Over the last 20 years of work we have learned that our community members are our greatest allies in helping the planet which is why they are a part of the larger equation when we look at global-scale issues such as climate change. It’s vital that our community members play an integral role in the reforestation, clean cookstoves, STEM, and water catchment projects to ensure their sustainability. These project are based on a human-centric model of conservation that works towards meeting the U.N. Sustainable Development Goals for 2030.
Together, we are creating tangible solutions for climate vulnerable populations on the front lines of the fight for the planet. In recent years, climate change has led to severe cycles of drought and flooding, resulting in the loss of soil fertility and annual crops, affecting rural farmers. Variability in climate and rising temperatures has also been detrimental to many of Central America’s coffee crops. These challenges, along with political strife, culminate into pressures leading to out migration of peoples and communities.
Internationally, TWP has worked for over 20 years in Nicaragua, El Salvador, Guatemala and Honduras where deforestation is one of the most serious environmental problems facing these countries. They are confronting some of the toughest environmental challenges in history, but these can’t be viewed in isolation from their economic and social challenges. At the cutting edge of clean cookstoves in the early 2000’s Trees, Water & People has honed its methodology, research and implementation to grow a holistic model of conservation intertwined with water catchment and reforestation along with all of the indirect benefits to humans such as health, energy, gender and education equity. In 2018 alone we planted 147,000 trees.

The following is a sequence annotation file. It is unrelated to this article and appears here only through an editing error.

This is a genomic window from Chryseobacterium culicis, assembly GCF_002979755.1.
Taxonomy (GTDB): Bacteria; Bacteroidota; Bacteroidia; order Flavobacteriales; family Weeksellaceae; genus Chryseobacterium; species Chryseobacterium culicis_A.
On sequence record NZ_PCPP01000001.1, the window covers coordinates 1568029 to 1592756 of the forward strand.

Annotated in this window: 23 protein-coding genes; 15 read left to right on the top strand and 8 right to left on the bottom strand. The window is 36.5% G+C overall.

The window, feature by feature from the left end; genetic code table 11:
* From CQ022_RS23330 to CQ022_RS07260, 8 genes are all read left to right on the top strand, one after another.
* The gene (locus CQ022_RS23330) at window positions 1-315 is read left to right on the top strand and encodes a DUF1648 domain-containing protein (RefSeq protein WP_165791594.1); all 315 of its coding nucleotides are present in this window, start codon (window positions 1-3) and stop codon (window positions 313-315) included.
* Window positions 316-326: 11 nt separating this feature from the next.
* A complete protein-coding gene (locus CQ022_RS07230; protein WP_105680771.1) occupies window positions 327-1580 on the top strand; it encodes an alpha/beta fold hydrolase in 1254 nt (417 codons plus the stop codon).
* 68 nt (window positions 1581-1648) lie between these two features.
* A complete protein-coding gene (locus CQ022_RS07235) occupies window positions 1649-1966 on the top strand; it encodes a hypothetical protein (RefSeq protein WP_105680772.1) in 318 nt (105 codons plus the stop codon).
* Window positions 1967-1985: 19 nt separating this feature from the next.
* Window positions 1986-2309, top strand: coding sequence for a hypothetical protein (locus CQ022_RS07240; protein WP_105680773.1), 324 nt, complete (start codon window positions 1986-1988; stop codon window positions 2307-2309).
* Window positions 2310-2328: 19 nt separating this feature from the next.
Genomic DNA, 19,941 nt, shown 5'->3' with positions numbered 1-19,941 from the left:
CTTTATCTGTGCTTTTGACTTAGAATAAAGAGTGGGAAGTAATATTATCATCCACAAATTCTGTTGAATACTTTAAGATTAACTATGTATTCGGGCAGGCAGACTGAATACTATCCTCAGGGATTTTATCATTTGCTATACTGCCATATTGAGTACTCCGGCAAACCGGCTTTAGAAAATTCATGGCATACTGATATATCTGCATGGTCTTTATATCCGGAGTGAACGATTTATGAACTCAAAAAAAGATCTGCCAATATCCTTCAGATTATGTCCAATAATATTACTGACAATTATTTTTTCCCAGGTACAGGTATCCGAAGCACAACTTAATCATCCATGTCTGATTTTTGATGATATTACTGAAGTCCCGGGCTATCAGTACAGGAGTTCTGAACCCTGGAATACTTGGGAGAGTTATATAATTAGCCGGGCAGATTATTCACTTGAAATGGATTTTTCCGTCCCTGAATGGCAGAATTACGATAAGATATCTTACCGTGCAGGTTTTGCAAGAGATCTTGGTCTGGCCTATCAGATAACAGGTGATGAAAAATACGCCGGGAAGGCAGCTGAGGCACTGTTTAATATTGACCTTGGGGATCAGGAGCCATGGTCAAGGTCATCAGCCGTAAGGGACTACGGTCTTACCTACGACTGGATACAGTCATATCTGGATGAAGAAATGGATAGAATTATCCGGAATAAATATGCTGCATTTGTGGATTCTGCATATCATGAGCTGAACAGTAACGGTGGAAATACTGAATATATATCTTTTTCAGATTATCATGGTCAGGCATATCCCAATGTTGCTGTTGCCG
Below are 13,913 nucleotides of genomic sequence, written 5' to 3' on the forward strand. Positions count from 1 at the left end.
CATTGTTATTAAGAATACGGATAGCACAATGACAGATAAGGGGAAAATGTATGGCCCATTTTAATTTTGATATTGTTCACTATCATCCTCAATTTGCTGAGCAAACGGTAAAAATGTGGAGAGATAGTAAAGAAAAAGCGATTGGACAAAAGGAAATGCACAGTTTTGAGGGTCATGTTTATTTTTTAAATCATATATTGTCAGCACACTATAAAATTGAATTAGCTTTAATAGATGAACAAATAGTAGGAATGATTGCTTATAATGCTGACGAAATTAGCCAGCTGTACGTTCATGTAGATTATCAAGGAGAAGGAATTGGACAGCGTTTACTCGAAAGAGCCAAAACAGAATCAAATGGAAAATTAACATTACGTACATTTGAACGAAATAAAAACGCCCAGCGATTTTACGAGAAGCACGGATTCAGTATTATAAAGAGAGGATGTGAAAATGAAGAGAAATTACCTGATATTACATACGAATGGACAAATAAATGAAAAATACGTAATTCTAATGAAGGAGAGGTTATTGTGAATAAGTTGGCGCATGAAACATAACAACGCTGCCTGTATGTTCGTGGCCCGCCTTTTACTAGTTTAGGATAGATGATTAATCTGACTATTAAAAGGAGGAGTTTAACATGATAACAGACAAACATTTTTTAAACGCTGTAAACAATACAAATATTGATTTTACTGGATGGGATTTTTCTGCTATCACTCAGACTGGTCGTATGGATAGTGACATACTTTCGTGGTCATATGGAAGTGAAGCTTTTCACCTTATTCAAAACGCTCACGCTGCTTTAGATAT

On Tribal Lands, Trees, Water & People focuses on renewables, reforestation, STEM education, and community empowerment through employment. Since 2002, Trees, Water & People has worked on Tribal Lands in the United States to develop economically viable, culturally appropriate, renewable energy solutions with Native American communities to support energy equity in the United States. Through our reforestation program and STEM solar energy workshops tribal and non-tribal members from all over the country receive hands-on training in renewable energy applications from Native American instructors and guest teachers that implement Social Emotional skill building into the curriculum. We are currently working across 4 states with: The White Earth Ojibwe Tribe, Oglala Lakota Sioux on Pine Ridge and Rosebud Reservations, Pueblo of Santo Domingo and Hoopa Valley Tribe. In 2018 alone, we collaboratively planted 33,000 trees.